At The Atlantic, Julie Beck talks to Heather Havrilesky about her new book How to Be a Person in the World: Ask Polly’s Guide Through the Paradoxes of Modern Life, a collection of her “Ask Polly” advice columns on New York Magazine‘s The Cut blog (originally at The Awl) plus some that haven’t been published before.
In a voice that’s simultaneously compassionate, confessional and no-nonsense, Havrilesky regularly decodes the most frustrating human tendencies and the motivations behind them, leaving you to wonder how you never saw them so clearly before. Like this video game/manipulation analogy:
More and more, the longer I do this, I notice how much there’s this illusion that people have, especially with love, that they can control what happens next. It’s like they’re playing a video game, and if they play everything the right way, they can affect the outcome. It’s like, you meet someone, you decide this person is the person who is going to make everything right, who’s going to be your partner forever and ever, and you’re never going to have to solve this problem again. And then once you’re locked into that idea, it’s like you’re playing a video game.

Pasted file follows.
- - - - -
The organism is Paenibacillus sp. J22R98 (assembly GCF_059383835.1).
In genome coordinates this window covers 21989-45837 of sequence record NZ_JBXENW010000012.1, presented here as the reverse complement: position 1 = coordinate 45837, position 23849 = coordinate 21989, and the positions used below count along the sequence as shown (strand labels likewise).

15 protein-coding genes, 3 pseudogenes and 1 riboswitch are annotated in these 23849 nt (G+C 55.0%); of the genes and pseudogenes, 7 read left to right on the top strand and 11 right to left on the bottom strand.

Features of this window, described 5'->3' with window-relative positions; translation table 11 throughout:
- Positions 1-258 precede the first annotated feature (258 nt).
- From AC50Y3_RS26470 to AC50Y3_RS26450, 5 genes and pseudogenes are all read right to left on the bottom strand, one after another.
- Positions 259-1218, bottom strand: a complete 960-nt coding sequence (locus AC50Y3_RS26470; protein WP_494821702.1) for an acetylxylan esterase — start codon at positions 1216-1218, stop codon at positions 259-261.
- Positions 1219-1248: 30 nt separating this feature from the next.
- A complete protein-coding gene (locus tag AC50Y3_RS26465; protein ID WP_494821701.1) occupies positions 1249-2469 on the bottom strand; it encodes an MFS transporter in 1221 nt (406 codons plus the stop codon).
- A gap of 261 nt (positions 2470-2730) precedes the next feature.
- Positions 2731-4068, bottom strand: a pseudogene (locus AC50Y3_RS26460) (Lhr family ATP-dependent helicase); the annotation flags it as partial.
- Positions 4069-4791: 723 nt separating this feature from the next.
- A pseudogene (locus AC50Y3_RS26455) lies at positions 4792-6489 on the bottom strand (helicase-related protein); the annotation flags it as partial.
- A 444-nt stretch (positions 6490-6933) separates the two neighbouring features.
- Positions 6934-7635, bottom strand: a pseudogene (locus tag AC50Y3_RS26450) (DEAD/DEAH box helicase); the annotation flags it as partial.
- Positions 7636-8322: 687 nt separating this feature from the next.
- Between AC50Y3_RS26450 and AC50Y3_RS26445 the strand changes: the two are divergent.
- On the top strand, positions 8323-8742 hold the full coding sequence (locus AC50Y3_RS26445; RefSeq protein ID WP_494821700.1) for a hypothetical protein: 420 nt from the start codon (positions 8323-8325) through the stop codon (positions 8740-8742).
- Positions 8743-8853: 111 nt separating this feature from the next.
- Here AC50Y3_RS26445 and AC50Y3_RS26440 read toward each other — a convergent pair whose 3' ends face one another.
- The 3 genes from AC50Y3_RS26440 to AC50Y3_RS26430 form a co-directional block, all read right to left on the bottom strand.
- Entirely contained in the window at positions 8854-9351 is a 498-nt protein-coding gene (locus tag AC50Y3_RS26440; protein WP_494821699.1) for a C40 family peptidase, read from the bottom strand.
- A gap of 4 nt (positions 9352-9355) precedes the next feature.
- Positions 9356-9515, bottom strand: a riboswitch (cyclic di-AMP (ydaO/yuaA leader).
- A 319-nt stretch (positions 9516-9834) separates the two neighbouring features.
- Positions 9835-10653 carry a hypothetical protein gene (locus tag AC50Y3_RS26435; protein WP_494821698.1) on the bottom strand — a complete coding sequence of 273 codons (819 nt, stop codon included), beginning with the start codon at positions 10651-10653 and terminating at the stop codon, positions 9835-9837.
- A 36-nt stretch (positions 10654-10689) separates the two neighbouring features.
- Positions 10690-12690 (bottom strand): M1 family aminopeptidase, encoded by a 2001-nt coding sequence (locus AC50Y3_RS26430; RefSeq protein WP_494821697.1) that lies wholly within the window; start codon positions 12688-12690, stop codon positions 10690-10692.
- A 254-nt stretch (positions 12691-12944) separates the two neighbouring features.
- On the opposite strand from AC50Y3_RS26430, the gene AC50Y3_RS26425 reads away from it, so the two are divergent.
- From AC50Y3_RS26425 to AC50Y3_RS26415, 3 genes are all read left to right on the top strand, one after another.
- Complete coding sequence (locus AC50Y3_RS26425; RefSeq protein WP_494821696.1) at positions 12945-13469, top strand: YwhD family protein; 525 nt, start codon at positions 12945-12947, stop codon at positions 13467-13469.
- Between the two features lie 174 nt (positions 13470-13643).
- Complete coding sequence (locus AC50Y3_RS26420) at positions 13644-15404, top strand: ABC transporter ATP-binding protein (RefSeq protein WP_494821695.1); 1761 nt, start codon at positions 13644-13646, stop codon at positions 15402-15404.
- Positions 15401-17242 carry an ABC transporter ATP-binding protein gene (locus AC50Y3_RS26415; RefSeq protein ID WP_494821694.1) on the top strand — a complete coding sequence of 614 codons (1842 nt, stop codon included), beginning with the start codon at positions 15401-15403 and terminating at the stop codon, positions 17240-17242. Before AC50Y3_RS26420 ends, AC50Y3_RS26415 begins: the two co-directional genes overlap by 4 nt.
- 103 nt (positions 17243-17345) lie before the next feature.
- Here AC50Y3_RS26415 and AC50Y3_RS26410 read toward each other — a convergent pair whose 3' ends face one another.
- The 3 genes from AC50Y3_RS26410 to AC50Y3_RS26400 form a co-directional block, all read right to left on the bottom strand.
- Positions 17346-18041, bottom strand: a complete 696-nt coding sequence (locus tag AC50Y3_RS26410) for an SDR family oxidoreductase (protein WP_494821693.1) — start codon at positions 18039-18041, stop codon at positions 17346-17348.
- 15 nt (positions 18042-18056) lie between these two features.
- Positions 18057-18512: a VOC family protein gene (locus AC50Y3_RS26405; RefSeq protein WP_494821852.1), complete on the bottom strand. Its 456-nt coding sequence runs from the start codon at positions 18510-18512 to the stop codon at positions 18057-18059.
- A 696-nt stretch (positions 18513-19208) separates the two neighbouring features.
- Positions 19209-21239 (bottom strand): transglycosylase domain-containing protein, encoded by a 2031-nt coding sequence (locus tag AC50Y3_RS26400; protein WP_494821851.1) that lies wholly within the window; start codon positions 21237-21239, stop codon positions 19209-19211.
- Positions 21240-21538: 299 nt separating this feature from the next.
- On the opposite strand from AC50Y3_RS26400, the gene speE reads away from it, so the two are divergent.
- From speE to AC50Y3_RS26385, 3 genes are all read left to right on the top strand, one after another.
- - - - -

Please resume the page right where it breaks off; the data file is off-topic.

It’s hard not to develop that idea that you can control the people around you. When you’re young, you suddenly realize that when you’re not interested, other people like you. I was literally just speaking to my 7-year-old, and she said when she wants to play, her big sister doesn’t want to play, but when she doesn’t want to play, that’s when her big sister wants to play with her. It makes her crazy. It’s like when you’re dating someone and you suddenly realize they’re losing interest, if you start acting like you’re losing interest—Ding! They’re back in the ring with you. So it’s hard not to believe you can manipulate your circumstances in various ways, because you can. It’s just, you’re not going to get what you want doing that, you know?